LOUISVILLE, Ky. (WDRB) – A Marathon Petroleum Corp. pipeline in Shively leaked 160 barrels of jet fuel into the ground nearly two months ago, and only a small amount has been cleaned up, the company recently told federal regulators.

The quantity of fuel spilled Feb. 17 – more than 6,700 gallons -- is the most from a single incident in Kentucky since 2009, according to data from the U.S. Pipeline and Hazardous Materials Safety Administration.

Marathon has identified areas with contaminated soil and plans to begin excavations in late April or early May, said Tim Hubbard, assistant director of the Kentucky Division of Waste Management. The company must pay for the cost of the work, he said.

About three percent of the spilled fuel has been recovered, Marathon said in an initial report issued last month.

“We've seen some (spills) from pipelines that are a lot more than that -- a lot worse in terms of overall volume released,” Hubbard said. “But obviously anytime you have a release of that nature it is significant.”

Marathon suspects that the spill, in a pipe that carries jet fuel to Louisville International Airport, occurred after the line came into contact with an electric arc from an LG&E grounding rod.

“The cause of the incident is still under investigation, but it is believed that the leak was caused by an electrical arc from a grounding rod in the electric company's grounding system to (Marathon's) jet fuel pipeline, resulting in an electrical arc burn breach to the pipe and release of jet fuel,” Marathon wrote in its March 16 report.

LG&E spokeswoman Liz Pratt declined to respond directly to Marathon's claims.

“Because we weren't involved in developing the report, it would be inappropriate for us to comment on it or its initial findings,” Pratt said in an email.

But she acknowledged that LG&E had “an electric event that impacted one of our substations and created sparks around this same time in the area.”

She said the utility did safety and equipment checks in the area as it restored power but is not conducting any additional investigations.

According to Marathon's account, the leak occurred in an area behind a house on D-Lue Court in Shively. That house sits yards from a cluster of electrical transformers and on Tuesday afternoon had orange fencing lining the backyard.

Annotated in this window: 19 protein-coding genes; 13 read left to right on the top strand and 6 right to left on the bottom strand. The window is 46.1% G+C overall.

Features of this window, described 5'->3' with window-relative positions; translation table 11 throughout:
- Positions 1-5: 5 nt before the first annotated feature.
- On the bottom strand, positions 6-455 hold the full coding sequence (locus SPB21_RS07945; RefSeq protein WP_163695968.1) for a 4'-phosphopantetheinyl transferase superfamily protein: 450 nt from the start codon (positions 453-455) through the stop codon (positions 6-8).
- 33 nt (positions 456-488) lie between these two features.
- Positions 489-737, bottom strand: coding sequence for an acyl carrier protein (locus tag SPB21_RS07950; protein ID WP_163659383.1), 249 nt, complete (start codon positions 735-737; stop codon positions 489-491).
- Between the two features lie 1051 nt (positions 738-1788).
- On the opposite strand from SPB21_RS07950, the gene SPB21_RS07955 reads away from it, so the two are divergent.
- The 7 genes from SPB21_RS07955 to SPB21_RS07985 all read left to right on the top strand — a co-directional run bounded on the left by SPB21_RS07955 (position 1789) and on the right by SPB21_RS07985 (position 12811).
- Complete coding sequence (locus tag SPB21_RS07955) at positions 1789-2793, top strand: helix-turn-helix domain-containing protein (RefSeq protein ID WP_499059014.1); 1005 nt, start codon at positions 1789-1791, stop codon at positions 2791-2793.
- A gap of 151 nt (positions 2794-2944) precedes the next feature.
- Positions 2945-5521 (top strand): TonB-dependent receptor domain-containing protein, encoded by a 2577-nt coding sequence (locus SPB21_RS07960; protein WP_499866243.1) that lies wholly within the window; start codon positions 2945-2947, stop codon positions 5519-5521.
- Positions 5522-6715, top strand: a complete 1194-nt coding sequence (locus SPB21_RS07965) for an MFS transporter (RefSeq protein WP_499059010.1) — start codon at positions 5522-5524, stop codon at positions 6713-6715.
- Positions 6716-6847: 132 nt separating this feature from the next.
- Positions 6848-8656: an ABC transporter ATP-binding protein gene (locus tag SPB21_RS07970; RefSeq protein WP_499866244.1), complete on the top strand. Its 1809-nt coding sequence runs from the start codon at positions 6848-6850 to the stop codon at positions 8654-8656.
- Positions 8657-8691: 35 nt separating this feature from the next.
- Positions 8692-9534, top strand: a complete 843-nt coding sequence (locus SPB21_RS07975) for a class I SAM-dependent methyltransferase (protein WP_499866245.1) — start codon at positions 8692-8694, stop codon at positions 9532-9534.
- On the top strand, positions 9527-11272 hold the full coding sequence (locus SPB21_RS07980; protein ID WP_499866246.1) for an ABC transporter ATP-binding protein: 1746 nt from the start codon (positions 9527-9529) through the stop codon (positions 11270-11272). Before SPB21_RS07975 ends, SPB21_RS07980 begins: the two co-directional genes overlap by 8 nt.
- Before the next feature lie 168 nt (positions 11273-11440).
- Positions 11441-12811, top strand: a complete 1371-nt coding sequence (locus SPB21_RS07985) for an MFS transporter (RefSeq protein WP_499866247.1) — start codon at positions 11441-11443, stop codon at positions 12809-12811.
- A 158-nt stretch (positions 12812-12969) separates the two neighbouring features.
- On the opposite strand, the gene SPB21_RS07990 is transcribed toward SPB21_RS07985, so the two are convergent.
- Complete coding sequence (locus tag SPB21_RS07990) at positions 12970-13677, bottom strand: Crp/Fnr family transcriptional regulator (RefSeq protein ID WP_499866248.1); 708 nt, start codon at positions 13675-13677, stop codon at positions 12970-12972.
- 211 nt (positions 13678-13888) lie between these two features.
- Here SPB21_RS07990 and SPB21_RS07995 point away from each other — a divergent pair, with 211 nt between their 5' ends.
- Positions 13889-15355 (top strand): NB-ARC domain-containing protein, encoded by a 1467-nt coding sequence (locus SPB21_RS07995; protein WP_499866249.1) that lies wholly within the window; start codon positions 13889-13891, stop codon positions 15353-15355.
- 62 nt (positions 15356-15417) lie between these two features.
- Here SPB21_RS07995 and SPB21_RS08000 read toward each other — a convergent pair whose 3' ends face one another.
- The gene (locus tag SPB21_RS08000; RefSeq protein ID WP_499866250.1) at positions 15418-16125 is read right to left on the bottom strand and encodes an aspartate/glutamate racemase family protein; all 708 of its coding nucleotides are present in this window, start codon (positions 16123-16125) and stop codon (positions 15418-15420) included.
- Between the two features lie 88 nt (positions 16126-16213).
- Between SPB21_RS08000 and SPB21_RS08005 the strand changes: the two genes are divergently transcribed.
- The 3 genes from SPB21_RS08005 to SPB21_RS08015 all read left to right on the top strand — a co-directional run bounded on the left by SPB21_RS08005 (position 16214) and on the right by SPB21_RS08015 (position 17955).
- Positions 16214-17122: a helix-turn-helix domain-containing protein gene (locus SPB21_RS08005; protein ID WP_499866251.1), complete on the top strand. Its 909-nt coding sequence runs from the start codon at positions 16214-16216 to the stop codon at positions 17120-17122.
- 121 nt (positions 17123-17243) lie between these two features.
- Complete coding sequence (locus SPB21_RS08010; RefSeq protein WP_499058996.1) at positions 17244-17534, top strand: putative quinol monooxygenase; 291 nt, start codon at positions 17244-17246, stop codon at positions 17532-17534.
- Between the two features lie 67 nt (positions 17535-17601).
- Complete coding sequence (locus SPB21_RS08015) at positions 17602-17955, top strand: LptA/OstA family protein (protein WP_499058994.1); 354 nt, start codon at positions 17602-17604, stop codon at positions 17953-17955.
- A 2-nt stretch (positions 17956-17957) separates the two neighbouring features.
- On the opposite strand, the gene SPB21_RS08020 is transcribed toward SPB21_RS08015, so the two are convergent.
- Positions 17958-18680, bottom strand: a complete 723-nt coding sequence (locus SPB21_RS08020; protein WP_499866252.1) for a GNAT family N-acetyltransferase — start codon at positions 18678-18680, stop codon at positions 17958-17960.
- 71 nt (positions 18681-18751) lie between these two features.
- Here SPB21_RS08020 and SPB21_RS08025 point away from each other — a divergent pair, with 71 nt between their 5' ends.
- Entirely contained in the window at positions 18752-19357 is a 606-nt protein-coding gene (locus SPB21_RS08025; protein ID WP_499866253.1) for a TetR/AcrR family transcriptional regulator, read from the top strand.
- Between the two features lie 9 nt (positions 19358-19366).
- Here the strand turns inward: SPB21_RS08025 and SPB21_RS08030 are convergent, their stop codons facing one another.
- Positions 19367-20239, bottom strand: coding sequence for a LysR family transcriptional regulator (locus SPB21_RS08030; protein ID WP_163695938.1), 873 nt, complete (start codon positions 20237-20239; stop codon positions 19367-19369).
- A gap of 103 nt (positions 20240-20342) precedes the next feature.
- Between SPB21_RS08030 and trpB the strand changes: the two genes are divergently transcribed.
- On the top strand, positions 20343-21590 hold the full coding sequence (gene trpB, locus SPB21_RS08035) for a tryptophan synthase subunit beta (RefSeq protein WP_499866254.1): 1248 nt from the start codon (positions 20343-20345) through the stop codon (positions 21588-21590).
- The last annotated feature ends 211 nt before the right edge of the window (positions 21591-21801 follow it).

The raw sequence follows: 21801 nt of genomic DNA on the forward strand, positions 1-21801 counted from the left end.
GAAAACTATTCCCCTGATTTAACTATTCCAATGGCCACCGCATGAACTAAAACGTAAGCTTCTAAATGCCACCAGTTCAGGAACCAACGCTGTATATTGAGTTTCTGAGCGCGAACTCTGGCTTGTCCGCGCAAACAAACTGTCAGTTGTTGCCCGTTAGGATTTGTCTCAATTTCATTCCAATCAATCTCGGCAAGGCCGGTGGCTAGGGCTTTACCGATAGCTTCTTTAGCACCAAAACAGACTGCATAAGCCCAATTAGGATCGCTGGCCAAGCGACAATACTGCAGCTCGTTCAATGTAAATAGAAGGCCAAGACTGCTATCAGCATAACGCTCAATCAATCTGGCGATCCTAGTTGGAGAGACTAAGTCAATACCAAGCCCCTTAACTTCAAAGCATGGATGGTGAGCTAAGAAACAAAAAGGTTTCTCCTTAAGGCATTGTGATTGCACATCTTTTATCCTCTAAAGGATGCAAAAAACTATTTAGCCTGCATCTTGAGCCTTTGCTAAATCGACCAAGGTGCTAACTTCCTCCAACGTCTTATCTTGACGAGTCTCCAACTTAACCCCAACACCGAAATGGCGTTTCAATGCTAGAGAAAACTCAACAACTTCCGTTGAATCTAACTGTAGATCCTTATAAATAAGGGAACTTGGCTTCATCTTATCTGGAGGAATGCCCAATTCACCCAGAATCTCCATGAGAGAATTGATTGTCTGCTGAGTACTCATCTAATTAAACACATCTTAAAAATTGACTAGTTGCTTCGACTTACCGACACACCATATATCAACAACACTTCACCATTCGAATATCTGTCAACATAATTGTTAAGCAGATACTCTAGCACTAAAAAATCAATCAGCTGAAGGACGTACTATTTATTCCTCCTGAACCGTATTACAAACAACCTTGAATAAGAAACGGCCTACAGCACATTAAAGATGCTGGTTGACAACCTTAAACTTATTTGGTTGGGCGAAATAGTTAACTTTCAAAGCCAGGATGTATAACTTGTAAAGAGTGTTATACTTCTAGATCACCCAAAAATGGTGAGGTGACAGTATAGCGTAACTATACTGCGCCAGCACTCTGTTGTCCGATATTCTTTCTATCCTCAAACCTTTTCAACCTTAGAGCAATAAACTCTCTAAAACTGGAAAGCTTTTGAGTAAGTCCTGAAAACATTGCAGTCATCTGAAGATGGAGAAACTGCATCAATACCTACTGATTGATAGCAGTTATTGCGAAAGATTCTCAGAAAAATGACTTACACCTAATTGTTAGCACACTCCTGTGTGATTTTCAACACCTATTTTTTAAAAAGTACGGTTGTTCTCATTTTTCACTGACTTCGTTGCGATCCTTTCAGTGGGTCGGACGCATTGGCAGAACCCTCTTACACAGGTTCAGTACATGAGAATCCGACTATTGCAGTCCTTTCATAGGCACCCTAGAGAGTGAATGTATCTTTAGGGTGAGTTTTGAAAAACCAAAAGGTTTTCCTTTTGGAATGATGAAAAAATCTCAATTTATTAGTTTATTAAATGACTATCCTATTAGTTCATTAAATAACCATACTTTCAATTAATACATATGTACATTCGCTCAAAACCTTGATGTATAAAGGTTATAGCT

Kenny Nauert, who lives two houses from the leak site, said he's not concerned about the jet fuel line. Most of his neighbors have known about the line for years, he said.

“This is the first incident there's with it,” he said.

The leak did not taint any drinking or groundwater, according to Marathon's report.

Marathon and the Shively Fire Department monitored nearby homes and sewer systems for gas vapors, officials said.

Shively Mayor Sherry Conner said Marathon notified her immediately after the leak and has provided regular updates. She said she wasn't aware of the scope of the spill until told by a reporter.

“I'm going to trust that they are going to monitor and do what they said and if there are any long-term effects on anything that they will take care of it,” she said.

Marathon spokeswoman Sid W. Barth said it's too early to describe the company's future monitoring plan but said it will be “fully vetted” by Kentucky environmental officials.

Barth said Marathon conducted in-line inspections of the pipe in 2014 and after this year's leak. In both cases, she said, the checks revealed no defects or signs of potential problems.

The pipeline moves jet fuel from Marathon's Algonquin Parkway terminal near the Ohio River to the UPS facility at the airport, Barth said. During the three days the line was out of service, Marathon shipped 100 truckloads of fuel per day to the airport, she said.

The February incident is the largest hazardous liquids spill in Jefferson County since an above-ground tank leaked more than 8,700 gallons of gasoline, diesel and jet fuel at a Chevron facility on Bells Lane in 2009, according to federal data. Chevron attributed the spill to operator error.

Federal regulators have labeled the Shively rupture a “significant” event -- one that kills or hospitalizes people, causes more than $50,000 in damage, releases 50 barrels or results in fire or explosion. Nationwide, 69 such incidents have happened this year.

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